Rutgers guard Geo Baker led the 10th-seeded Scarlet Knights to a 60-56 victory over Clemson last Friday in the opening round of the men’s NCAA Tournament, but prior to the game, the team was deciding whether or not to protest their inability to make money as college athletes.
Baker, along with Isaiah Livers of Michigan and Iowa’s Jordan Bohannon, are leading the charge in the #NotNCAAProperty movement, which is urging the NCAA to switch its rules when it comes to not allowing athletes to earn money from sponsorship deals, online endorsements, and appearances.
Baker and Livers were wearing #NotNCAAProperty shirts during warmups prior to their games last week. Baker told ESPN that the three players and their teammates considered other forms of protest, which included delaying the start of NCAA Tournament games.
“We definitely talked about delaying games,” Baker told ESPN during an interview that will air on Saturday. “Us and Clemson actually were talking about delaying the game, but basically what ended up happening was we all believed that the television channel was going to get changed as soon as we tried something. So it ended up not going through.”
The ultimate reason why Rutgers and Clemson decided not to protest the start of the game was that Clemson players were worried about the reaction from their coaches, and Baker said since it was Rutgers’ first appearance in the NCAA Tournament since 1991, he didn’t want the pregame protest to dominate the headlines over what the team had accomplished this season.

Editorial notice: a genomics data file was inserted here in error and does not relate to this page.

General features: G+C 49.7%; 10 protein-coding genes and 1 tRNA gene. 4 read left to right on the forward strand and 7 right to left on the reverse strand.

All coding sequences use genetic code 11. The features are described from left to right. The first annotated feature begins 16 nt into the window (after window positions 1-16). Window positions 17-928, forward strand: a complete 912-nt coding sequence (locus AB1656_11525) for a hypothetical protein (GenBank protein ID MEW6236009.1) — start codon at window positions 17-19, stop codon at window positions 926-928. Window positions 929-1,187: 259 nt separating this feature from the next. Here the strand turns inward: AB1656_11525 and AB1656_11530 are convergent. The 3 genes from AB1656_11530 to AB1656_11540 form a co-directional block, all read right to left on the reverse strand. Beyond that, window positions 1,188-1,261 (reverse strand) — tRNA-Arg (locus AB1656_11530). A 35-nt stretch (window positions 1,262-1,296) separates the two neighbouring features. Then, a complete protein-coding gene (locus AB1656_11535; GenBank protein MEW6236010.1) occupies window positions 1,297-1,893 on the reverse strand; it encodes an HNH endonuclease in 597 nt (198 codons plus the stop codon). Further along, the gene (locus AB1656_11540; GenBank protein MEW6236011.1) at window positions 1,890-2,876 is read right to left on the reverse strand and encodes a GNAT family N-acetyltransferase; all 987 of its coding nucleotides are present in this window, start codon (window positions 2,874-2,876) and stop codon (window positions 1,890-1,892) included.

“It was a unique situation because we hadn’t made the tournament in 30 years, so I didn’t want to ask guys to go out of their way to delay something or protest something that Rutgers fans haven’t seen in 30 years,” Baker said. “That’s a really long time … [but] we definitely talked about it.”
The National College Players Association sent out a letter to NCAA president Mark Emmert on behalf of Bakers, Livers and Bohannon, saying that they were disappointed that he wanted to wait until after the tournament to have a meeting with them.
The three players are all expected to meet with Emmert to discuss the protest, as well as the whole process with the NCAA changing its rules to allow players to make money off their image, but the U.S. Department of Justice sent out warnings about antitrust violations in the association’s proposal. Next week, an NCAA case is expected to be heard by the Supreme Court and the concerns surrounding the antitrust ruling.
“We are disappointed that you intend to delay this important conversation for at least two weeks,” the players wrote in the letter, which was sent to Emmert by NCPA executive director Ramogi Huma. “From our perspective, it’s difficult to imagine any higher priority you may have at this time … Can you please explain what you will be doing over the next two weeks that is more important than addressing these matters?”
On Tuesday, NCAA spokesperson Stacey Osburn said that the organization had no comment, according to ESPN.